Decarbonisation Technology - November 2022

Conversion to a green refinery

Assessing the options, risks, and viability of the biofuels refinery of the future

Scott Sayles and Robert Ohmes Becht

I n order to meet the mandates of the Paris accord, as well as carbon intensity and greenhouse gas emission reductions in traditional refining processes, fossil fuel-based transportation fuels will be substituted by a combination of electric vehicles, bio-derived, and renewable fuels. Existing refining and petrochemical assets are seen as key elements in the energy transition equation, as much of the current processing and distribution infrastructure can be repurposed for this new reality. This change in the marketplace will drive traditional refiners to examine processing and configuration options to align with the new feedstock and product profiles as well as energy input options. Those entities that are able to meet the changes in this dynamic market while remaining profitable will continue as viable enterprises. This article will outline the various processing schemes, available technologies, feed and product possibilities, risk profiles, and optionality that exist to assist energy firms in their decision- making process. In addition, the impacts and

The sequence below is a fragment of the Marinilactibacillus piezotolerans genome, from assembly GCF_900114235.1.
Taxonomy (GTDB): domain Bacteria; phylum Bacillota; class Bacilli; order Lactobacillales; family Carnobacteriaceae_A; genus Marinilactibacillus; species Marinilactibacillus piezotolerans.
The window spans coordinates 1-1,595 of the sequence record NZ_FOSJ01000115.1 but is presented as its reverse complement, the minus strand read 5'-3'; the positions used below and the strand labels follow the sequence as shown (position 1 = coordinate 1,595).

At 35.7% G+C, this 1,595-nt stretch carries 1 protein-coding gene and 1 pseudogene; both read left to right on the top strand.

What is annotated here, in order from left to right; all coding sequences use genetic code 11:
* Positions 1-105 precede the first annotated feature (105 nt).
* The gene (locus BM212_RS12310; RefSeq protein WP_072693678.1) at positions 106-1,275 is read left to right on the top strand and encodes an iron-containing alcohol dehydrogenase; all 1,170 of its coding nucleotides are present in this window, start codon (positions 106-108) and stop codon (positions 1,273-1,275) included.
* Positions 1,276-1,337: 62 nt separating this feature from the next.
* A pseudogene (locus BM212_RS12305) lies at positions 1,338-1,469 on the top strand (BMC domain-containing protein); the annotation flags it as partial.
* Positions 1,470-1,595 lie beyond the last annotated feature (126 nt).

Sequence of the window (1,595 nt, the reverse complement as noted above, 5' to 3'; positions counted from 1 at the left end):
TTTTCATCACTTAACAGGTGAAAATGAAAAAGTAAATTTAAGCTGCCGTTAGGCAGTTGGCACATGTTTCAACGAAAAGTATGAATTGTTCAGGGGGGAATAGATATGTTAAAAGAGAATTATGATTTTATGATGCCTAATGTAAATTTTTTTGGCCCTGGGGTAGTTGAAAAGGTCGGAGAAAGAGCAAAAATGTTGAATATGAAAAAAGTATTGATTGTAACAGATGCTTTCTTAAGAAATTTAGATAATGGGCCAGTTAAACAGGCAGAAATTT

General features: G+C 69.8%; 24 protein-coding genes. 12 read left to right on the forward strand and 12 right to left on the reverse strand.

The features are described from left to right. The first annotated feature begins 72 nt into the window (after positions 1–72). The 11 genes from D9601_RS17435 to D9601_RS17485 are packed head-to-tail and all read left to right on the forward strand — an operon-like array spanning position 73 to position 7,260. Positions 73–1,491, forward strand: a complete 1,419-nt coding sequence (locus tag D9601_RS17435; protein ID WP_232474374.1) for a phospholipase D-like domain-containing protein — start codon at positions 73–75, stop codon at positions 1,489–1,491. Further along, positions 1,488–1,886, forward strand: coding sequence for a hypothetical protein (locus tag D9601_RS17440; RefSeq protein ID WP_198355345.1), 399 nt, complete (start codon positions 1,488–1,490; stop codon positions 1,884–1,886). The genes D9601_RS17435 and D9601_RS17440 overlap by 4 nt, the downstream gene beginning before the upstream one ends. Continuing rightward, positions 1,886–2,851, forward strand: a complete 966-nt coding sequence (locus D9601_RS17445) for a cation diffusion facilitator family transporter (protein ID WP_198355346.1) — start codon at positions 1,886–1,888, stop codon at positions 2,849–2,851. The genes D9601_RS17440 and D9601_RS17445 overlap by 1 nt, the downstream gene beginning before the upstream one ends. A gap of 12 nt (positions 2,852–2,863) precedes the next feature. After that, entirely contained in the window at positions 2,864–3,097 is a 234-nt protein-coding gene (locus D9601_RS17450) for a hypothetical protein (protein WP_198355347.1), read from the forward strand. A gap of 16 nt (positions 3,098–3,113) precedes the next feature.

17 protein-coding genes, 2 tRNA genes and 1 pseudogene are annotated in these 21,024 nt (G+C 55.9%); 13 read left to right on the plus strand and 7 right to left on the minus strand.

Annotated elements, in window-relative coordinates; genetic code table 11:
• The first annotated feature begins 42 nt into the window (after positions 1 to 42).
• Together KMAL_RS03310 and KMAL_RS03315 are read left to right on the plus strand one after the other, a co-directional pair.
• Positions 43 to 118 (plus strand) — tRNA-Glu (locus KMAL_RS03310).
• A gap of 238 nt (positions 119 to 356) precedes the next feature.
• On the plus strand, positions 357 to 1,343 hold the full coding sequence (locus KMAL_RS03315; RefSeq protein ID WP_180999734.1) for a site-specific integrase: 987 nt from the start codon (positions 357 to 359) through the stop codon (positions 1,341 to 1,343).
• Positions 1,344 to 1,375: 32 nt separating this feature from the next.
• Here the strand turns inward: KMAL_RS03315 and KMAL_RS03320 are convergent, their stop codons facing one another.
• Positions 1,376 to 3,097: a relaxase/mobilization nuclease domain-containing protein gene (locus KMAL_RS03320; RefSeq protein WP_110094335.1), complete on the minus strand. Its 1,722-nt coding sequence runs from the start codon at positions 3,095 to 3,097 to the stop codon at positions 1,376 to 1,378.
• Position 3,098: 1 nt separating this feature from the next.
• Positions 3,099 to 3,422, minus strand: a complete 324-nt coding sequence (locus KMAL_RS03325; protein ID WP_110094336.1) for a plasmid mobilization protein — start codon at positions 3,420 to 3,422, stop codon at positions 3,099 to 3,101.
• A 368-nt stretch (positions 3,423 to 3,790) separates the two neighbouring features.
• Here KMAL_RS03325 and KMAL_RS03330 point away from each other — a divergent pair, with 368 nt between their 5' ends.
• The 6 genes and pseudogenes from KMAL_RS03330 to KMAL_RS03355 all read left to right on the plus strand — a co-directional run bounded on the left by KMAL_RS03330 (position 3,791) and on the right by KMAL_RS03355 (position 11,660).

requirements on the utility and logistics systems will be addressed, as these areas not only offer further opportunities to meet sustainability targets but, if not managed properly, can also adversely affect a project’s operational viability. A series of use cases, along with real- world experience, will be used to examine various scenarios and provide key learnings to energy entities. Framing renewable fuels challenge The regulatory environment provides the economic structure for the viable conversion of fossil fuel refineries into biorefineries. The biofuels refinery of the future will initially build upon the refineries of the present, which will radically change into the refinery of the future. Existing refineries all have different unit configurations and capabilities that make conversion to a biorefinery more or less feasible. For example, a simple hydroskimming refinery will require more capital investment than a full conversion refinery to transition into a biofuels facility. In general, the


Scope 1, 2 & 3

Conversion to bi orefinery

Scope 2

Zero carbon emissions

Scope 1

The nal biofuel renery conguration is dependent on the feeds and transportation fuel s l ate. Biomass preprocessing is critical. Siting of the preprocessing system, eld or renery? Types of feeds seed oil, celluloses, pyrolysis?





Approach to zero carbon emissions

Figure 1 Roadmap to a biofuel refinery


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